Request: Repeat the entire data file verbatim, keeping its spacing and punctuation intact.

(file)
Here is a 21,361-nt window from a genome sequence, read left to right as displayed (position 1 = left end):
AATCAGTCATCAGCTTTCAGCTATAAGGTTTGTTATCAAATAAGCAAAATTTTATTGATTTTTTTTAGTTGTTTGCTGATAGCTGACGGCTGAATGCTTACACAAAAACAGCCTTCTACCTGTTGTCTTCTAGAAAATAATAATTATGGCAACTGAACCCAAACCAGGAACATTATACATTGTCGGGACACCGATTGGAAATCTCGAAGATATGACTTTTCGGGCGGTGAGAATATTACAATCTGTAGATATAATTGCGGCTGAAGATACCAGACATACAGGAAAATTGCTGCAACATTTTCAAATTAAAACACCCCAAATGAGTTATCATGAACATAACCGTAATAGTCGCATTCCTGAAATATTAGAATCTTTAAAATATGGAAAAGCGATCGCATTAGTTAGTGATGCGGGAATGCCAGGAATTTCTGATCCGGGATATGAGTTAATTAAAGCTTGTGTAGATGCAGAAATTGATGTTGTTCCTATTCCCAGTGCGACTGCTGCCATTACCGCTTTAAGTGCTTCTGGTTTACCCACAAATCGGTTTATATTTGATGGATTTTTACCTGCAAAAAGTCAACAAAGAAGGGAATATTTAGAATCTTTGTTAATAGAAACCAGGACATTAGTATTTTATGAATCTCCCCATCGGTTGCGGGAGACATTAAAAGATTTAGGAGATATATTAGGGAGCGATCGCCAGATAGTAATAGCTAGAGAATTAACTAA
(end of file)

Here is a 21,361-nt window from a genome sequence, read left to right as displayed (position 1 = left end):
AATCAGTCATCAGCTTTCAGCTATAAGGTTTGTTATCAAATAAGCAAAATTTTATTGATTTTTTTTAGTTGTTTGCTGATAGCTGACGGCTGAATGCTTACACAAAAACAGCCTTCTACCTGTTGTCTTCTAGAAAATAATAATTATGGCAACTGAACCCAAACCAGGAACATTATACATTGTCGGGACACCGATTGGAAATCTCGAAGATATGACTTTTCGGGCGGTGAGAATATTACAATCTGTAGATATAATTGCGGCTGAAGATACCAGACATACAGGAAAATTGCTGCAACATTTTCAAATTAAAACACCCCAAATGAGTTATCATGAACATAACCGTAATAGTCGCATTCCTGAAATATTAGAATCTTTAAAATATGGAAAAGCGATCGCATTAGTTAGTGATGCGGGAATGCCAGGAATTTCTGATCCGGGATATGAGTTAATTAAAGCTTGTGTAGATGCAGAAATTGATGTTGTTCCTATTCCCAGTGCGACTGCTGCCATTACCGCTTTAAGTGCTTCTGGTTTACCCACAAATCGGTTTATATTTGATGGATTTTTACCTGCAAAAAGTCAACAAAGAAGGGAATATTTAGAATCTTTGTTAATAGAAACCAGGACATTAGTATTTTATGAATCTCCCCATCGGTTGCGGGAGACATTAAAAGATTTAGGAGATATATTAGGGAGCGATCGCCAGATAGTAATAGCTAGAGAATTAACTAA